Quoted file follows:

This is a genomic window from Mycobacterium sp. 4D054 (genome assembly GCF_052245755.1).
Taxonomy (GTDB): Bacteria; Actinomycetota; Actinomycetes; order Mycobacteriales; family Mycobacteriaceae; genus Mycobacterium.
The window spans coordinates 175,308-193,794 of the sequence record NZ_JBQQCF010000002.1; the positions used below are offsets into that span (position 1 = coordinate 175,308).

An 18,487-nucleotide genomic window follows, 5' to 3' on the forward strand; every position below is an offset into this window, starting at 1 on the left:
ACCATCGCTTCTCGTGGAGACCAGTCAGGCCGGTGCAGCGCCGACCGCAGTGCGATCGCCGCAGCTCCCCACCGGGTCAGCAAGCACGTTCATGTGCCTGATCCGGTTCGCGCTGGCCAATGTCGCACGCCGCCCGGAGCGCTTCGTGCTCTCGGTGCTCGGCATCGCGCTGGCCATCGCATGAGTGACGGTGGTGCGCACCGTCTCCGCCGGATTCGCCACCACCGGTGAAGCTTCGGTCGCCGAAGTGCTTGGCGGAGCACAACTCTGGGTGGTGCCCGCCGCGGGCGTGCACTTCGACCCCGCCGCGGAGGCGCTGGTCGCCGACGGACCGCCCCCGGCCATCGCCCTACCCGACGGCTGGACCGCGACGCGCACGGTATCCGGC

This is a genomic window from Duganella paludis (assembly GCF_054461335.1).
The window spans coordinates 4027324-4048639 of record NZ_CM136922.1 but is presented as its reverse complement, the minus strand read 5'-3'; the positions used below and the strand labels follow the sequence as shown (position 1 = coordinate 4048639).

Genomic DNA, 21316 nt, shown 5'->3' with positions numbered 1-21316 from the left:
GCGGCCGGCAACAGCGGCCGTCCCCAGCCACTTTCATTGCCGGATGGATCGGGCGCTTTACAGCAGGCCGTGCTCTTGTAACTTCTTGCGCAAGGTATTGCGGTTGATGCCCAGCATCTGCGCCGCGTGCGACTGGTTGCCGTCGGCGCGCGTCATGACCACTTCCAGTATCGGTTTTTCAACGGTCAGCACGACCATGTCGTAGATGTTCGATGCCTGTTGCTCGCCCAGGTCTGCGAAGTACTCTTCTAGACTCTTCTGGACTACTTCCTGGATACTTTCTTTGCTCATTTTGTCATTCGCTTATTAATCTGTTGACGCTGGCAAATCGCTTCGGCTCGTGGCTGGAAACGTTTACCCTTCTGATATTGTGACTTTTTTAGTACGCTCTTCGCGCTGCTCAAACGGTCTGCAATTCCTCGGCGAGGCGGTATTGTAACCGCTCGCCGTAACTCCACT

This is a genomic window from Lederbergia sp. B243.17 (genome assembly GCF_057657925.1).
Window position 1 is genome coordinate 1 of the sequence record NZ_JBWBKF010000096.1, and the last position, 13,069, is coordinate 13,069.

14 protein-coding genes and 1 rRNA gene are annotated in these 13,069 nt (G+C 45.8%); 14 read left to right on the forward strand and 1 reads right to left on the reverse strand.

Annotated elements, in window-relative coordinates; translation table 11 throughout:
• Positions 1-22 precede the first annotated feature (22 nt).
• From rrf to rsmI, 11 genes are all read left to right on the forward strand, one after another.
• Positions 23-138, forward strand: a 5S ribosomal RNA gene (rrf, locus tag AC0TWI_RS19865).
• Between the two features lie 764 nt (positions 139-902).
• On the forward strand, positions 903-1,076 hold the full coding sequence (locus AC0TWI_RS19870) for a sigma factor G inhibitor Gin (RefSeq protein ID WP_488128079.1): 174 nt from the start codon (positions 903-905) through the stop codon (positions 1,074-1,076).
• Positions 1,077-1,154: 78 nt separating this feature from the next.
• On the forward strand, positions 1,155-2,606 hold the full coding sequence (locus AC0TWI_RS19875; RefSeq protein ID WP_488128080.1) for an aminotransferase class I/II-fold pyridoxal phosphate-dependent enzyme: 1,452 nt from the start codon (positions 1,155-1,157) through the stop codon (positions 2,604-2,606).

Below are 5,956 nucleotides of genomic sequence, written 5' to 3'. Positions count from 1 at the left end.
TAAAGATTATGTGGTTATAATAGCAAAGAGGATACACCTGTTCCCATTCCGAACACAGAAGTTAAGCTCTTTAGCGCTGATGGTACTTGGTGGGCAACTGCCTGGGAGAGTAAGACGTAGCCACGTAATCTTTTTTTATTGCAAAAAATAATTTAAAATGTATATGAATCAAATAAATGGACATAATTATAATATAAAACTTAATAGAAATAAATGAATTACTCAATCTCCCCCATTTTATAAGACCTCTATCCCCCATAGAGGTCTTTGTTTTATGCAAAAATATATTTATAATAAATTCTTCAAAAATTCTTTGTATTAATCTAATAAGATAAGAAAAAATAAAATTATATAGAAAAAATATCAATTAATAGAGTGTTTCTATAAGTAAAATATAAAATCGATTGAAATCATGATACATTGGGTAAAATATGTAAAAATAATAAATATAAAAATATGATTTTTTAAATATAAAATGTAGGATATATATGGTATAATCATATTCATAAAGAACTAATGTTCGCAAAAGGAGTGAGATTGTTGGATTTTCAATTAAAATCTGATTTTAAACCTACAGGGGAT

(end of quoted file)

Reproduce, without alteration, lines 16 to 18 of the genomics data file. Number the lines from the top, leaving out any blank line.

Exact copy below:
• Positions 23-138, forward strand: a 5S ribosomal RNA gene (rrf, locus tag AC0TWI_RS19865).
• Between the two features lie 764 nt (positions 139-902).
• On the forward strand, positions 903-1,076 hold the full coding sequence (locus AC0TWI_RS19870) for a sigma factor G inhibitor Gin (RefSeq protein ID WP_488128079.1): 174 nt from the start codon (positions 903-905) through the stop codon (positions 1,074-1,076).